New Torahs Help With Accessibility

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Torahs: Rabbi Barry Blum (right) with Rabbi Isaac Leizerowski who came to Congregation Beth El-Ner Tamid to check the synagogue’s Torahs on the eve of Shavuot. | Photo provided

Congregation Beth El-Ner Tamid has a few unexpected connections to a state more than 600 miles away.

When Pope Francis came to town in 2015, the Broomall shul hosted a group of travelers from the Holy Spirit Catholic Church in Bowling Green, Ky., as they came to see the religious figure.

Now, the synagogue formed a unique connection with Keneseth Israel Congregation in Louisville, which posted on a cantorial listing a few weeks ago that it was looking for a home for a few of its Torahs.


Two of those Torahs are now housed at Beth El-Ner Tamid — and they don’t take up much space.

At less than a foot tall each, the Torahs provide opportunities for congregants to dress and carry the sacred texts when they might not have been able to otherwise.

“We have a number of congregants who are a bit older and have difficulty holding a very big Torah,” said Rabbi Barry Blum, who added the Torahs can easily be held in one hand. “By having these small Torahs, [congregants] will be able to be engaged in services, to be able to hold them or sit with them or carry them or embrace them in a way that not normally is available for people.”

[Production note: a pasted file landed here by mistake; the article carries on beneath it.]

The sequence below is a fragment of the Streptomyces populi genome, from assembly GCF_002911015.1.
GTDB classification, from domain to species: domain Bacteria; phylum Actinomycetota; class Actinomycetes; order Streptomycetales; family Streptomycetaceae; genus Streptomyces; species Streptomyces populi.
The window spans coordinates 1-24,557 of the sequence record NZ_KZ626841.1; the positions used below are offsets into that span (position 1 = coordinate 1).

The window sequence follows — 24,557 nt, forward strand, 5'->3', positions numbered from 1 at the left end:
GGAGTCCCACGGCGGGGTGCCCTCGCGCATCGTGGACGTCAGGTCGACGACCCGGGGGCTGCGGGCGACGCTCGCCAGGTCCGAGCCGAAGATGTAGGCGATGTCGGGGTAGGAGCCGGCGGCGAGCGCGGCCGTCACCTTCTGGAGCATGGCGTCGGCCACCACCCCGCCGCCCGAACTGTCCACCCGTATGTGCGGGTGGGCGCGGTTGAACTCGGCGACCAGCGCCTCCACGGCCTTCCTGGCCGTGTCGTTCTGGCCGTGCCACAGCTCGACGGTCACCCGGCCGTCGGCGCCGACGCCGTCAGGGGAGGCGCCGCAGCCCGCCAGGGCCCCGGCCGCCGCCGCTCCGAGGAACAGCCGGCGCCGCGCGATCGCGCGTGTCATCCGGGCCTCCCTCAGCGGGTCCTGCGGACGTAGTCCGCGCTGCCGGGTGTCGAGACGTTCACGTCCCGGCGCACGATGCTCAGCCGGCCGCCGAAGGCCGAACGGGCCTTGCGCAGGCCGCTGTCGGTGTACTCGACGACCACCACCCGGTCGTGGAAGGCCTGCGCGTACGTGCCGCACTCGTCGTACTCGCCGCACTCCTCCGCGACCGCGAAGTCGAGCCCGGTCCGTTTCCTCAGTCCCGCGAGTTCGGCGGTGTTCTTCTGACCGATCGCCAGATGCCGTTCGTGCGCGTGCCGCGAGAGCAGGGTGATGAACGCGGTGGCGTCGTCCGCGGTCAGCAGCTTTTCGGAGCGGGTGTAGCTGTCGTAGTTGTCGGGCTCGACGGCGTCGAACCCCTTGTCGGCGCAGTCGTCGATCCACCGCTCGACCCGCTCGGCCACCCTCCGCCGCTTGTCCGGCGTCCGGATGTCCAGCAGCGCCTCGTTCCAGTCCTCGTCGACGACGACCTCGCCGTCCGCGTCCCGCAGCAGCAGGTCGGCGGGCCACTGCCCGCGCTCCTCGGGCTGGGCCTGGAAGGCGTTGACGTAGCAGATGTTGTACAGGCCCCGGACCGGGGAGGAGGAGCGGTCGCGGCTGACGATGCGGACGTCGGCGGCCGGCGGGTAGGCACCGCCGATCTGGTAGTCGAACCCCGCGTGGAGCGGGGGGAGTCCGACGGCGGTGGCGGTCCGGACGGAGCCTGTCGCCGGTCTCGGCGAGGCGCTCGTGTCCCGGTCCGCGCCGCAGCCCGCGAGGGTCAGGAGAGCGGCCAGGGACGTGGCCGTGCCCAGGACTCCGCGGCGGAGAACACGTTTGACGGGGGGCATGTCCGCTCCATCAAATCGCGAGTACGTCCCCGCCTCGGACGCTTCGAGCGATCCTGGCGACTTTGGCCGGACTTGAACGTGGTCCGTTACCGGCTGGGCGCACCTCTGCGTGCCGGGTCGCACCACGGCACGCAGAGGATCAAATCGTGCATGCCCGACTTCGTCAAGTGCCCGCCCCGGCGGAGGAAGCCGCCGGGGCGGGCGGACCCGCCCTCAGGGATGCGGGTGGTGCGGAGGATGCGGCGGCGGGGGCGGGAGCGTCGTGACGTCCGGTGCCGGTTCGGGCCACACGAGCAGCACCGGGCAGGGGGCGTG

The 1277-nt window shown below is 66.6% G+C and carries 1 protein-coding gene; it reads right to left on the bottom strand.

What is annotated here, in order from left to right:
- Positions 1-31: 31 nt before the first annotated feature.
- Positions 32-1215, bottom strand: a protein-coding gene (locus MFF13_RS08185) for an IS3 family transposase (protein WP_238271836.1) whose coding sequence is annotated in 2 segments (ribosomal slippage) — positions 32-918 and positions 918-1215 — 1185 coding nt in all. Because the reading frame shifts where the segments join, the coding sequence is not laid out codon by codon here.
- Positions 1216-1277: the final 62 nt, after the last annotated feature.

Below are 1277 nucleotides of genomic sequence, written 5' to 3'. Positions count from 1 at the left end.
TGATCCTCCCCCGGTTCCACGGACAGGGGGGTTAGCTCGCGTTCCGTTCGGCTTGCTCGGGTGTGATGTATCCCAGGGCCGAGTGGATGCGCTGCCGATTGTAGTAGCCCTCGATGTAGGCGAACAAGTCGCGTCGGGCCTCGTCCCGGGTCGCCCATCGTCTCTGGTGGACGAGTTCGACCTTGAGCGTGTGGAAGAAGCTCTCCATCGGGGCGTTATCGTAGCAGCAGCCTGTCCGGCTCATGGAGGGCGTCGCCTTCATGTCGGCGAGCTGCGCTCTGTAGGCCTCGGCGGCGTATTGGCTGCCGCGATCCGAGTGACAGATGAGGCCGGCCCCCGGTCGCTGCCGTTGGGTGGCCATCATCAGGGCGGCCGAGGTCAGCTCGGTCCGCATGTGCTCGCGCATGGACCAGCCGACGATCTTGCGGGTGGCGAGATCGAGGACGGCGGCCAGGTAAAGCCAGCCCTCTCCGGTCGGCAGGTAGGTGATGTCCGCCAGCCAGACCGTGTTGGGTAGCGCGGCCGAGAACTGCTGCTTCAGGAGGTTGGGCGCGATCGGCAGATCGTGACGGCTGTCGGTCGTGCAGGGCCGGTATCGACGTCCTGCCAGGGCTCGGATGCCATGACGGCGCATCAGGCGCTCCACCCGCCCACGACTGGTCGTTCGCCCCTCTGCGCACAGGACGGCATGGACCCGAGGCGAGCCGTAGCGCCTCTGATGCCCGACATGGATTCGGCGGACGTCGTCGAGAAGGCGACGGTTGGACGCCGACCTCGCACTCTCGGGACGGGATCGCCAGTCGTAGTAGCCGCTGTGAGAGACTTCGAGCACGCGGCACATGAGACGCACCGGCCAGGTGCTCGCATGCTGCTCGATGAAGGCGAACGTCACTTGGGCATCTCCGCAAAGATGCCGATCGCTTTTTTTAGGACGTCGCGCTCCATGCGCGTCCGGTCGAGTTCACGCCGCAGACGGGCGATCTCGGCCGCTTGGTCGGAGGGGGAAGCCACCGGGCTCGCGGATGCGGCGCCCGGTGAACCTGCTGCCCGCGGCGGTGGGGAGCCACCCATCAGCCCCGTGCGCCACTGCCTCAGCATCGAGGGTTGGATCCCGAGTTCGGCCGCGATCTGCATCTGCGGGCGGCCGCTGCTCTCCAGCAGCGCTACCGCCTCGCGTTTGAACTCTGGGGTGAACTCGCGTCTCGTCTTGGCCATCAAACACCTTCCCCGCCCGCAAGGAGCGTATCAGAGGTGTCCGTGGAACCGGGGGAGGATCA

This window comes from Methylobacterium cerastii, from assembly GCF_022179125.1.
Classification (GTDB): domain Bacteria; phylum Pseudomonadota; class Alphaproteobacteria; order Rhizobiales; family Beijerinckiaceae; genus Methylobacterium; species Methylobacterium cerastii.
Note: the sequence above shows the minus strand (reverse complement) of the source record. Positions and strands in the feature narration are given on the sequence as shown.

One is more of a ceremonial than a functional Torah, he noted, and both are at least 200 years old.

Also of note is one of the Torahs is from Germany and survived the war, Blum added, though he isn’t sure exactly from which town. “It went from Germany to, at some point, Kentucky and then to Broomall. So it’s traveled quite a way in its history.”

A covering that appears on some text inscribed in one of the Torahs indicates it was placed in a dark or moldy spot at some point, which Rabbi Isaac Leizerowski is trying to remove, Blum said.

The timing of receiving the Torahs and fixing them up was significant with the Jewish calendar as it happened around Shavuot, which celebrates the Jews receiving the Torah on Mount Sinai.

“It’s really very apropos,” Blum said.

The enhanced connection to Kentucky stood out, as he received comments and messages from some church members the synagogue hosted when he posted about the Torahs on social media.

“When they saw the posting of the Torahs being brought to our synagogue, they said it’s another special connection to Kentucky, and I thought that was really pretty amazing,” Blum said. “They wrote on my Facebook page how happy they were to see that connection being made.”

He’s looking forward to sharing the Torahs with the synagogue community, which he said has already felt the positive effects.

“What’s really special is we’ve already used them at a service,” he said, as well as a baby naming ceremony. “We have a population that has been telling me for the last couple years, ‘I don’t want an honor of lifting or carrying the Torah, it’s too heavy or it’s hard for me to do that,’ so I made it easy for them.”

He emphasized that there is a deeper lesson in the story: “Great things can come in small packages,” he noted.

mstern@jewishexponent.com; 215-832-0740

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